Test suites

A test suite is a collection of test modules of a project. Test modules organized into a given test suite usually have some common feature for which it makes sense to have them grouped together, generally for execution purposes.

Unlike a test folder, which acts as a container for test modules, a test suite is more analogous to a song playlist in a music player application. Rather than acting as a container for the test modules themselves, a test suite essentially contains a set of pointers to test modules. One thing this means is that there is no limit to the number of test suites to which a given test module can belong. Note also that adding, deleting, or moving test modules amongst test suites has no effect on their arrangements within the project's test folders. Likewise, you can move a test module between test folders without worrying about "breaking" the pointers to it in the test suites.

The contents of a test suite can be created either manually (static test suites) or algorithmically (dynamic test suites). Manual creation is simply a matter of dragging and dropping. With dynamic test suites, criteria that you set up for a given test suite specify which test modules are to belong to it. Membership in such test suites can, accordingly, change on the fly.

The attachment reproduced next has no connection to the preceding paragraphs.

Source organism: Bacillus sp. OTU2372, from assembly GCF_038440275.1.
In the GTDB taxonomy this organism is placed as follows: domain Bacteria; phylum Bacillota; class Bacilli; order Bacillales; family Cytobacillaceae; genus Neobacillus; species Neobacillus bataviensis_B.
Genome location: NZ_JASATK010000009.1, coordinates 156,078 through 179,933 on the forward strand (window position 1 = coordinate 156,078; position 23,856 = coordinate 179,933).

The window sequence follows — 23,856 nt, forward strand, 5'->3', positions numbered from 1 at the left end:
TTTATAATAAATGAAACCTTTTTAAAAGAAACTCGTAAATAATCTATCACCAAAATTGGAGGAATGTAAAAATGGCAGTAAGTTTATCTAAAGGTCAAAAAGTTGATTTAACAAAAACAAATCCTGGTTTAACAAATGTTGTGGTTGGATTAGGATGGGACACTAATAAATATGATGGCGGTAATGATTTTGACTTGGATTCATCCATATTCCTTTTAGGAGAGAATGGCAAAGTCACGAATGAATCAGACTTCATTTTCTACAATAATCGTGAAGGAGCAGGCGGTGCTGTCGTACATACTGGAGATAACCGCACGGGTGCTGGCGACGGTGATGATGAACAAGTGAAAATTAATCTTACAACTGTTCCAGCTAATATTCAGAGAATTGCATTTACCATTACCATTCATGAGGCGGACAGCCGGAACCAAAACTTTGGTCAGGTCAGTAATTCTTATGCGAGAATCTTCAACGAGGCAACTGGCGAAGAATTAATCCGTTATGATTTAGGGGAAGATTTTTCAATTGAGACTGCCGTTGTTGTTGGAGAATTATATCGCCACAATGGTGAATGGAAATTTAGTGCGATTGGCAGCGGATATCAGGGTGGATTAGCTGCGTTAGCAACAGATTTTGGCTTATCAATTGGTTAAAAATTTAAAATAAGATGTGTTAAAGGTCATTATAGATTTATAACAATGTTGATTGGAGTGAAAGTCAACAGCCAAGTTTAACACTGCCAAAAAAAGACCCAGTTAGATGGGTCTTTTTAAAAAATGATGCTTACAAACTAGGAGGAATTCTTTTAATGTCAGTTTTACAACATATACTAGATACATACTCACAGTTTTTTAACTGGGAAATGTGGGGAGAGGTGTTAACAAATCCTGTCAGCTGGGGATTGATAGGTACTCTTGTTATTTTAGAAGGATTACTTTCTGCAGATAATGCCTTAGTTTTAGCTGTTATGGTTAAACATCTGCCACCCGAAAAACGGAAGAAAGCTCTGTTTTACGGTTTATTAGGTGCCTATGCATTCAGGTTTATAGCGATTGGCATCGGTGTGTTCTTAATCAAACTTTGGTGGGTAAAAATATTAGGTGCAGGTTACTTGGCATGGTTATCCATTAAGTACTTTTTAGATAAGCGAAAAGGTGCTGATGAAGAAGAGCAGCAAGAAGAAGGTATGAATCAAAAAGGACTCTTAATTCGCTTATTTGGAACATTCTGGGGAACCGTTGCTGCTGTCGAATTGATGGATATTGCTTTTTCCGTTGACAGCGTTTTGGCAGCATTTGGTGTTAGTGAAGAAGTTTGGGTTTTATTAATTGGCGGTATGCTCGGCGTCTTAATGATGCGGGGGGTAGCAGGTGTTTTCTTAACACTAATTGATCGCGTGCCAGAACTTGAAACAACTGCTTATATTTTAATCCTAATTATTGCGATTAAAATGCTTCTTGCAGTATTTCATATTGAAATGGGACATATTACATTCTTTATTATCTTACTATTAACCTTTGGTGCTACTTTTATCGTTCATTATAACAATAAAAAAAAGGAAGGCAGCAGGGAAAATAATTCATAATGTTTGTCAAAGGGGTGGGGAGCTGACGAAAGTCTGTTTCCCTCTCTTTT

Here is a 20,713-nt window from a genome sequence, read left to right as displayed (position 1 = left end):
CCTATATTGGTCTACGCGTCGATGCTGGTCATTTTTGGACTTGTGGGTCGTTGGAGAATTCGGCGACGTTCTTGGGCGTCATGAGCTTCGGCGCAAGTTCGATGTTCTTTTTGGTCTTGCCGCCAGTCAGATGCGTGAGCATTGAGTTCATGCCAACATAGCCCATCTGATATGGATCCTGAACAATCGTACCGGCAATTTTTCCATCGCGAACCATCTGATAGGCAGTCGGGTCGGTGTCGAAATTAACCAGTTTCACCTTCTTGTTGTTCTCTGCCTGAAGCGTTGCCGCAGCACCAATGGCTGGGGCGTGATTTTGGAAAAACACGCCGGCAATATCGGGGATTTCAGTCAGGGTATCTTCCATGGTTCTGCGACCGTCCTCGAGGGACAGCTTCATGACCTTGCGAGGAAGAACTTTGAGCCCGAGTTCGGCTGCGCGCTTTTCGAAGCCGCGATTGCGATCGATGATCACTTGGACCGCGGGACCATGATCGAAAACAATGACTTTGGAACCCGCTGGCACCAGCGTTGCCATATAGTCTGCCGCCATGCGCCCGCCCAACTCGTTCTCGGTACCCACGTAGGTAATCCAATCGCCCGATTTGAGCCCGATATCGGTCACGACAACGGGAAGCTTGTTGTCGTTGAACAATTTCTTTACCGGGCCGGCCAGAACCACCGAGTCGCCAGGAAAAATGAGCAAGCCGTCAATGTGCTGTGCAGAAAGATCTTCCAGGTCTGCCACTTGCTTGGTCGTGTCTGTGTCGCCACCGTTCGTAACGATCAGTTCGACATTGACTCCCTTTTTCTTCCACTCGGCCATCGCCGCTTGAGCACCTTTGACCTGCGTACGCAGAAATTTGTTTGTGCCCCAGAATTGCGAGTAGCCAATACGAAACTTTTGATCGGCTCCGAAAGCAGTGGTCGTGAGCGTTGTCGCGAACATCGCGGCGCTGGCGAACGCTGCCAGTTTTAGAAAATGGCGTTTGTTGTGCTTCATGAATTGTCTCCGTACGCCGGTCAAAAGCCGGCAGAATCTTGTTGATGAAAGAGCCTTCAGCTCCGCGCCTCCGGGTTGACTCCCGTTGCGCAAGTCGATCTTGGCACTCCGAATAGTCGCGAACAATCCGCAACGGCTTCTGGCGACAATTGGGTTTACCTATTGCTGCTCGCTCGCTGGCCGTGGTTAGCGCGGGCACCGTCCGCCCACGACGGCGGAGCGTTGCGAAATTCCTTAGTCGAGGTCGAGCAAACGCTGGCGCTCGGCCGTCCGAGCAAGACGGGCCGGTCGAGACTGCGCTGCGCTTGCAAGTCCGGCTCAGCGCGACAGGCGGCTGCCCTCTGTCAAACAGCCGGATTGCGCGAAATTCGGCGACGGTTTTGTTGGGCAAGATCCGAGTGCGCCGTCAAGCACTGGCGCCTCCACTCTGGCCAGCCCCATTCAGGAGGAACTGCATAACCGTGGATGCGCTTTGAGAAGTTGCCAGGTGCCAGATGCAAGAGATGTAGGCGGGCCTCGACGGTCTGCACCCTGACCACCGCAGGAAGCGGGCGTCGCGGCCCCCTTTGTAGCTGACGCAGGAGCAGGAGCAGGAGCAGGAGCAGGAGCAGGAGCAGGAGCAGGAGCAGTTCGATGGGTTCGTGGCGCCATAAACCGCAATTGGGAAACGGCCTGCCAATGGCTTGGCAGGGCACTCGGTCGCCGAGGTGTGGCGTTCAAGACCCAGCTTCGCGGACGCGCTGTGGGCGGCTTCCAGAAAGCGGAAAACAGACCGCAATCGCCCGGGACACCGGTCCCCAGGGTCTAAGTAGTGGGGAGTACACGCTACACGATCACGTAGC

Test suites are especially useful for the following types of test:

  • Build verification test: A collection of test modules that performs basic validation of most the functional areas in the product. The test modules are executed on each new build of a product before the build is released to the test team for further testing.
  • Smoke test: A collection of test modules that ensures basic product functionality. Smoke tests are preliminary testing that is performed after changes are made to the AUT.
  • Functional verification tests: A collection of test modules that focus on a specific function. The test modules are executed to ensure that all aspects of the specific feature are tested.
  • Regression tests: A collection of test modules that is used to ensure that changes made to the AUT, such as enhancements, patches, etc., have not introduced new defects.